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Vitamin D may improve seasonal anxiety and depression

3 min read

Vitamin D is a fat-soluble vitamin that is found in eggs and fatty fish such as salmon and mackerel (and cod liver oil), eggs and fortified foods such as spreads and cereals, but your body can also make its own vitamin D after exposure to ultraviolet rays from the sun. The amount, however, is dependent on the season and your geographic location.

What is Seasonal Affective Disorder (SAD)?

Seasonal affective disorder (SAD) is a form of depression that usually begins in the autumn and continues throughout the winter months. Symptoms include feeling sad or anxious, fatigue, concentration problems, irritability and feelings of guilt and hopelessness.

Although the exact cause of SAD is unclear, numerous studies have suggested the condition may be triggered by lack of sunlight - this idea is supported by the fact SAD is more common among people who live at high latitudes or areas with lots of cloud cover.

One hypothesis behind SAD is that reduced sunlight exposure interferes with the body's biological clock that regulates mood, sleep and hormones. Another theory is that lack of sunlight causes an imbalance of neurotransmitters, such as dopamine and serotonin which are extremely important in regulating mood.

How is SAD linked to Vitamin D deficiency?

In a study conducted at the University of Georgia, researchers present the idea that vitamin D deficiency may be behind all of the theories related to SAD mentioned above.

The researchers identified that vitamin D levels in the body increase and decrease with the changing seasons in response to available sunlight. The researchers note that studies have shown there is a lag of about 8 weeks between the peak in ultraviolet (UV) radiation intensity and the onset of SAD - this correlates with the time it takes for UV radiation to be processed by the body into vitamin D.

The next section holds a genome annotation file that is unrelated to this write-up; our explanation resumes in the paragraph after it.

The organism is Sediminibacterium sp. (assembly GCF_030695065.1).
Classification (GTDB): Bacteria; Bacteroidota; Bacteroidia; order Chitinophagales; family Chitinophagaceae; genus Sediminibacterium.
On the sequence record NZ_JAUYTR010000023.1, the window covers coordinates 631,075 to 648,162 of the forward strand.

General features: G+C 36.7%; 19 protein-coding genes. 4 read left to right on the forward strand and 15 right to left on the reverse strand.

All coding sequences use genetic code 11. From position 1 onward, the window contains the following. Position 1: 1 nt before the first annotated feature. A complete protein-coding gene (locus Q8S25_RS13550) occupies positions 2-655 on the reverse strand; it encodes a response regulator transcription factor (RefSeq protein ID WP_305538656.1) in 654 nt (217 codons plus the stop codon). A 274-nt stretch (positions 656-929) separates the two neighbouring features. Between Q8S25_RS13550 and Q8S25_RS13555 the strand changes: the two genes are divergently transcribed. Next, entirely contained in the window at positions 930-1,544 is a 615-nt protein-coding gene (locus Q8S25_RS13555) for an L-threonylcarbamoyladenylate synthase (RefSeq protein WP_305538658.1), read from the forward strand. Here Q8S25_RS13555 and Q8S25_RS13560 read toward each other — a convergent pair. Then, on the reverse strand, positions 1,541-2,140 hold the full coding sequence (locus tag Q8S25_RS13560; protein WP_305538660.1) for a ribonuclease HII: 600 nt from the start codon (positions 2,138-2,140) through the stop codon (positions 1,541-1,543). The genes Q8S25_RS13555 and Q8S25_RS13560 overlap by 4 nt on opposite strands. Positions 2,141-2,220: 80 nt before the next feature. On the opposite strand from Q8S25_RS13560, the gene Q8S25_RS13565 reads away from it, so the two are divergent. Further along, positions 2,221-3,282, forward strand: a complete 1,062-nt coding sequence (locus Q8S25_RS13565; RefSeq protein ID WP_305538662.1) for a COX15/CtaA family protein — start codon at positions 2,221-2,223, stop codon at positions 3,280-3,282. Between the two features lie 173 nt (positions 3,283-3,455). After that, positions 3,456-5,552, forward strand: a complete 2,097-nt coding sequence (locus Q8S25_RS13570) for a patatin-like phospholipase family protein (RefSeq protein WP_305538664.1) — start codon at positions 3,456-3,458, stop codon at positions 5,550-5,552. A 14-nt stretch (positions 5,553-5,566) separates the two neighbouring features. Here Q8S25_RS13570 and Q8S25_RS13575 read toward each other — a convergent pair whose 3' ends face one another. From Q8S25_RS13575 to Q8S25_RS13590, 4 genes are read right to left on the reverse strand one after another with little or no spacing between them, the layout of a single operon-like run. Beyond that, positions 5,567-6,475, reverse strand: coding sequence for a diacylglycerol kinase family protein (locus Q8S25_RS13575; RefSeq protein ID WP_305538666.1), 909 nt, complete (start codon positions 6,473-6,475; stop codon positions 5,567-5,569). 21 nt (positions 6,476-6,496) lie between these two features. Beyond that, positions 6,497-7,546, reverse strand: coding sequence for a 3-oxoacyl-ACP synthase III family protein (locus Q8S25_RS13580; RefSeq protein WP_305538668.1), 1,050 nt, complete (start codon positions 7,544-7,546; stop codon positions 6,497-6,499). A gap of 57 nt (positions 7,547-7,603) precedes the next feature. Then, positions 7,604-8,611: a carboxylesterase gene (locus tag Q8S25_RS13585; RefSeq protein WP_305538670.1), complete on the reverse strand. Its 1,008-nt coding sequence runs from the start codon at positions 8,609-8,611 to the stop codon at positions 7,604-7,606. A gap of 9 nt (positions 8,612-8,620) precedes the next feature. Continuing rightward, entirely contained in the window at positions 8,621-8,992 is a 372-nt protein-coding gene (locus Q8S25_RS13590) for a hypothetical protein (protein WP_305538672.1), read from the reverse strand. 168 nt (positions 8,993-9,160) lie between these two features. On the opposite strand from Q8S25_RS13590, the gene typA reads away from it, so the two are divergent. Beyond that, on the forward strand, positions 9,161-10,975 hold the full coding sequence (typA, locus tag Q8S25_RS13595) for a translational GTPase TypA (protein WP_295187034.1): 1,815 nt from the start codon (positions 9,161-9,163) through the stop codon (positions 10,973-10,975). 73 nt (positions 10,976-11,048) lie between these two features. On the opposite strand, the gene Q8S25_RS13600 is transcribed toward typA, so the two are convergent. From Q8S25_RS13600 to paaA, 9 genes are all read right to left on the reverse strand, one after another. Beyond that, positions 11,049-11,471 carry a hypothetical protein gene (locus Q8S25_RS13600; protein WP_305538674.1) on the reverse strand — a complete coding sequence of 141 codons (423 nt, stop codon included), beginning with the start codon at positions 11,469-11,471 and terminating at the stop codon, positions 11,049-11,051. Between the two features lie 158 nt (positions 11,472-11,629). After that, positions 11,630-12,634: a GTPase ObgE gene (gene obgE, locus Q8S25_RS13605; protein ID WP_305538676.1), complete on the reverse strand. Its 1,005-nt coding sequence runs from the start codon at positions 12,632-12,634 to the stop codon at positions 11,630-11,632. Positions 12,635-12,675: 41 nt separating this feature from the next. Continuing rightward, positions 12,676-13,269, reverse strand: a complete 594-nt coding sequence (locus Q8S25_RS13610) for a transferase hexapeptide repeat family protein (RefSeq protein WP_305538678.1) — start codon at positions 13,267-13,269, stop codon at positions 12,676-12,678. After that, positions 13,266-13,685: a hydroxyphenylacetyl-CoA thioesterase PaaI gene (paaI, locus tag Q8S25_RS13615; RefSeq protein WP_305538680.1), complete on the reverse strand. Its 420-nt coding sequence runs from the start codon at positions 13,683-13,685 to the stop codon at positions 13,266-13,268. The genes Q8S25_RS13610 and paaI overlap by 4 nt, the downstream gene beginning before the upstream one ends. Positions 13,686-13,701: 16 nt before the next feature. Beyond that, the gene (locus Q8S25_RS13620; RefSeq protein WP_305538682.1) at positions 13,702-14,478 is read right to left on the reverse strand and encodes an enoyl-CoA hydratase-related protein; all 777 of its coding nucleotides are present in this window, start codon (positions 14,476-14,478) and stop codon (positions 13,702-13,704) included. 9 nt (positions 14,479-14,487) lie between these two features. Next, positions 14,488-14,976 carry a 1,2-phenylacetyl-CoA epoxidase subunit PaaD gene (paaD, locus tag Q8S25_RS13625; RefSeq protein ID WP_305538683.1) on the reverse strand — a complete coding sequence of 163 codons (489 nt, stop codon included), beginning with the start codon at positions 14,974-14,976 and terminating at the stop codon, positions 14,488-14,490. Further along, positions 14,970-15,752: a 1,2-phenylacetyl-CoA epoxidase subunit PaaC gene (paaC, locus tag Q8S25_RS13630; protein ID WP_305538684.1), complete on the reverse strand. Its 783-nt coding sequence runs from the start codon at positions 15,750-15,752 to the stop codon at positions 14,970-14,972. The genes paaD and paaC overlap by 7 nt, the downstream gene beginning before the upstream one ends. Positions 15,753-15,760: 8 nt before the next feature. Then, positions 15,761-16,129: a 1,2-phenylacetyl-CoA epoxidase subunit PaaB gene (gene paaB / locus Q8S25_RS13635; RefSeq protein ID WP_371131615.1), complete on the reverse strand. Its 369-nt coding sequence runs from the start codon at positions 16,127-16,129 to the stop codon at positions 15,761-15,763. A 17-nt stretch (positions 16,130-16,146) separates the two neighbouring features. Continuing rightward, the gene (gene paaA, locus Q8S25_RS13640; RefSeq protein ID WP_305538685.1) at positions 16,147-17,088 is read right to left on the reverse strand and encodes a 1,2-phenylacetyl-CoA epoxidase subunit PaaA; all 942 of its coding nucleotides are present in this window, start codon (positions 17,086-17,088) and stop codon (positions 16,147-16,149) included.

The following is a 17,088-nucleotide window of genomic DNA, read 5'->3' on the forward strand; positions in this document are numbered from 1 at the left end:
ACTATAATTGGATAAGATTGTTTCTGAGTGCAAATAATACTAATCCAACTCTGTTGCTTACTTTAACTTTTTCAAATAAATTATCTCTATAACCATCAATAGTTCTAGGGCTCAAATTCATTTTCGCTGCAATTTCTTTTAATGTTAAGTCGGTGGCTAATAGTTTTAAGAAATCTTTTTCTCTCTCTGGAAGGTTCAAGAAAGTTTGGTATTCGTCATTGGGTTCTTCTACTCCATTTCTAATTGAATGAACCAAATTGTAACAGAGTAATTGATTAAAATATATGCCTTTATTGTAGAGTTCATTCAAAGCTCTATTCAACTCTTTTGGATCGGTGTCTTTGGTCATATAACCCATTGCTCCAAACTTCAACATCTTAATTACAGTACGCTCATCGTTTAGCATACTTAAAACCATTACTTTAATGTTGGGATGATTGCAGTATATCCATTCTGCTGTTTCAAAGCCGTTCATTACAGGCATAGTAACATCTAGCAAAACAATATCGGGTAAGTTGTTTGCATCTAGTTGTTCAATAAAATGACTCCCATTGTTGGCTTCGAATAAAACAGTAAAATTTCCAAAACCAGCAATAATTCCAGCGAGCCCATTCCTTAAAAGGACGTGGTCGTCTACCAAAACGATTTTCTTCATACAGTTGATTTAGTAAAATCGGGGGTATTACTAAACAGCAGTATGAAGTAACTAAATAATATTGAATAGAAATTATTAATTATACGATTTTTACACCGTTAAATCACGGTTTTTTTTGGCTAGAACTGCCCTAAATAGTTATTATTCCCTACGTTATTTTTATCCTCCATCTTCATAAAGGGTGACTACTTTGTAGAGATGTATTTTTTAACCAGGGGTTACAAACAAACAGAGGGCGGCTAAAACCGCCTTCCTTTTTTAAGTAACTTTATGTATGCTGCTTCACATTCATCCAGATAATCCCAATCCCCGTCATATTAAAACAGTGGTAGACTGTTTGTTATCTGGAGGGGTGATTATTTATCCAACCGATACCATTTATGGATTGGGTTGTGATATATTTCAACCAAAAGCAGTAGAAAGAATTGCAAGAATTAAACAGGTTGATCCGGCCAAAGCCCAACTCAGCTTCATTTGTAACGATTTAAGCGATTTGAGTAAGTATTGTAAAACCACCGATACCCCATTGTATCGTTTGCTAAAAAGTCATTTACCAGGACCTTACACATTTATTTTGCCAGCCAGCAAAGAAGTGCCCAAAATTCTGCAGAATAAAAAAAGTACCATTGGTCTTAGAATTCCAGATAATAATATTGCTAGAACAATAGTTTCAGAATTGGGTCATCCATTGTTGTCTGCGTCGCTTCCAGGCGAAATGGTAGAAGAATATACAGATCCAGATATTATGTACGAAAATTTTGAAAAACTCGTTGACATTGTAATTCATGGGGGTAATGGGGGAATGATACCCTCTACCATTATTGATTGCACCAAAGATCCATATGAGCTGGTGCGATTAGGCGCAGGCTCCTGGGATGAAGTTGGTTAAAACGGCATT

Secondly, as vitamin D also plays a part in the synthesis of both dopamine and serotonin it is logical that there may be a relationship between low levels of vitamin D and depressive symptoms. This is supported by studies that have found depressed patients commonly had lower levels of vitamin D.

The researchers also believe there is a link between skin pigmentation and vitamin D levels, which may affect an individual's risk for SAD. They explain that studies have shown that people with darker skin pigmentation are at greater risk of vitamin D deficiency.

Co-author of the research Michael Kimlin, of the Queensland University of Technology, added "What we know now is that there are strong indications that maintaining adequate levels of vitamin D are important for good mental health."

How much Vitamin D should you be taking?

Recent research on vitamin D indicates that many people are deficient in this key vitamin. Further to this Dr. John Cannell, founder of the Vitamin D Council considers the vitamin D guidelines to be too low. He recommends taking 5,000 IU daily until your level is where it should be - vitamin D status can be measured by a simple blood test and it may be an idea to test this every few months if you do have inadequate levels in your body.

A typical maintenance dose ranges from 2,000 to 5,000 IU per day.  When supplementing, be sure to take vitamin D3 (cholecalciferol) and NOT Vitamin D2 (ergocalciferol). The latter is the synthetic form which is not effective.

A tip to take away - recent research suggests that it's most effective to take vitamin D with your largest meal!

Please note that a great deal of research is being conducted on the health benefits of vitamin D, and it's a controversial topic, so recommendations in regard to ideal level, dose and timing may change. The Vitamin D Council is a good resource for all the latest research findings.

A healthy balanced diet is the best way to consume all the nutrients we need. Sometimes however this isn't possible and then supplements can help. This article isn't intended to replace medical advice. Please consult your healthcare professional before trying any supplements or herbal medicines.